After nearly a month of light-duty work, Springer contacted Ted Linzey, a senior adjuster with Montgomery Mutual, to notify him that he could not continue working as a result of his injuries. Because Springer anticipated missing more than three days of work, Linzey instructed him that he would need to file a claim with the MWCC in order to receive workers' compensation benefits. Mr. Linzey sent Springer the requisite form, which Springer completed and returned. Linzey then filed the completed form with the MWCC on April 13, 1993.

The MWCC awarded Springer workers' compensation benefits and ordered Delta to pay Springer temporary total disability ("TTD") benefits at the rate of $280 per week, beginning on April 11, 1993. In accordance with the order, Montgomery Mutual paid Springer TTD benefits from April 11 to July 5, 1993. *fn1 Springer received and cashed the checks for the TTD benefits.

At the request of Montgomery Mutual, Dr. H.S. Palba conducted an independent medical examination of Springer in June 1993 and concluded that Springer did not have a permanent injury. Springer's treating physician, Dr. Edwin C. Fulton, disagreed. He told Springer that his injuries were permanent and that he had a five percent impairment of his body as a whole. On August 17 Linzey received a letter from Springer relating Dr. Fulton's assessment of the injury as permanent. In the letter, Springer stated, "I am at this time asking for compensation for my injury and that this be put on a permanent status." Springer delivered a copy of Dr. Fulton's report to Mr. Linzey.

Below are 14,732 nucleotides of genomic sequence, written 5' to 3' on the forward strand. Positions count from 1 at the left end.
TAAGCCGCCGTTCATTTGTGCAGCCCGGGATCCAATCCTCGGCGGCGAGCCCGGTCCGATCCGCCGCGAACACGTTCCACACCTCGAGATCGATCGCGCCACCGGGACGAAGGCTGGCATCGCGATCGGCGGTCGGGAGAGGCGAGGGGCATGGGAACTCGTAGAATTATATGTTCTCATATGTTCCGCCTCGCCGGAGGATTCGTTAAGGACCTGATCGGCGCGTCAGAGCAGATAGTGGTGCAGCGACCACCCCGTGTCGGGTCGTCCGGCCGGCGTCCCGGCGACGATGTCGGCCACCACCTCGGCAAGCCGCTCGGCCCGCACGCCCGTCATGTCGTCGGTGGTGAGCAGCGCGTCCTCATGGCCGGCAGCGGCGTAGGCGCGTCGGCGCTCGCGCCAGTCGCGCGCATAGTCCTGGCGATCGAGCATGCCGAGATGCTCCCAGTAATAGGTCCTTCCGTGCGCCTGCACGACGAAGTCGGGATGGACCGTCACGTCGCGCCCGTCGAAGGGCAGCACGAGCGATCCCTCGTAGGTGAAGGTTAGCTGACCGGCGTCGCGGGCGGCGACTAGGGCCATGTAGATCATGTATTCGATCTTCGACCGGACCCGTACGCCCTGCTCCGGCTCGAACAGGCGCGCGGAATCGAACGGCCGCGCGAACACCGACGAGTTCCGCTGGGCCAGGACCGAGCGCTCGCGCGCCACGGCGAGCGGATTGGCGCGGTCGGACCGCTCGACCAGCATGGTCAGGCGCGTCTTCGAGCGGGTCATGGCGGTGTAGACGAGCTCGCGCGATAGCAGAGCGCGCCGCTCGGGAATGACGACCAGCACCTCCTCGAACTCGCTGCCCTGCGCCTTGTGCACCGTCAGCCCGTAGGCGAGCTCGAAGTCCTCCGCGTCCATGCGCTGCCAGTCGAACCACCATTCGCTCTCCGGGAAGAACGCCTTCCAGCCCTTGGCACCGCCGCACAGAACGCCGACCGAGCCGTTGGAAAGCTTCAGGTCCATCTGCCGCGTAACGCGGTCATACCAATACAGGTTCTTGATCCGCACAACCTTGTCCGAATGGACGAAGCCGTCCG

On the basis of Dr. Fulton's report, Montgomery Mutual offered to pay Springer $2,355.00, i.e., $94.20 per week for twenty-five weeks, as compensation for a permanent injury. The offer was based on Maryland law, which provides for a disability rating of the whole body when an injury occurs to a non-scheduled body member, such as the neck or back. Md. Code Ann., Labor & Employment § 9-627 (k) (1991). Linzey explained to Springer that he would receive only one payment based on the permanent disability, but that it would not preclude his right to other medical payments and was not final. Linzey prepared the settlement papers and sent them to Springer with instructions to deliver them to the MWCC. Springer, however, never filed the settlement papers; instead, he wrote Linzey a letter requesting that he be reinstated on TTD.

On October 28, 1993, Springer filed a claim in the District of Columbia with DOES, seeking TTD benefits from July 6, 1993, to the present and continuing. Six months later he withdrew the claim he had filed with the MWCC. Following a hearing before a hearing examiner in June 1994, another hearing examiner *fn2 issued a compensation order on September 26, 1996, denying Springer's claim under the WCA. She concluded that, in light of D.C. Code ยง 36-303 (a-1), Springer was barred from receiving compensation under the WCA. The examiner specifically found that Springer had suffered a compensable, work-related injury and that Delta had "made voluntary payments of temporary total disability benefits to claimant from April 11, 1993, through July 5, 1993." She also found that Springer, through Linzey, had filed a claim with the MWCC and had been awarded TTD benefits and necessary ...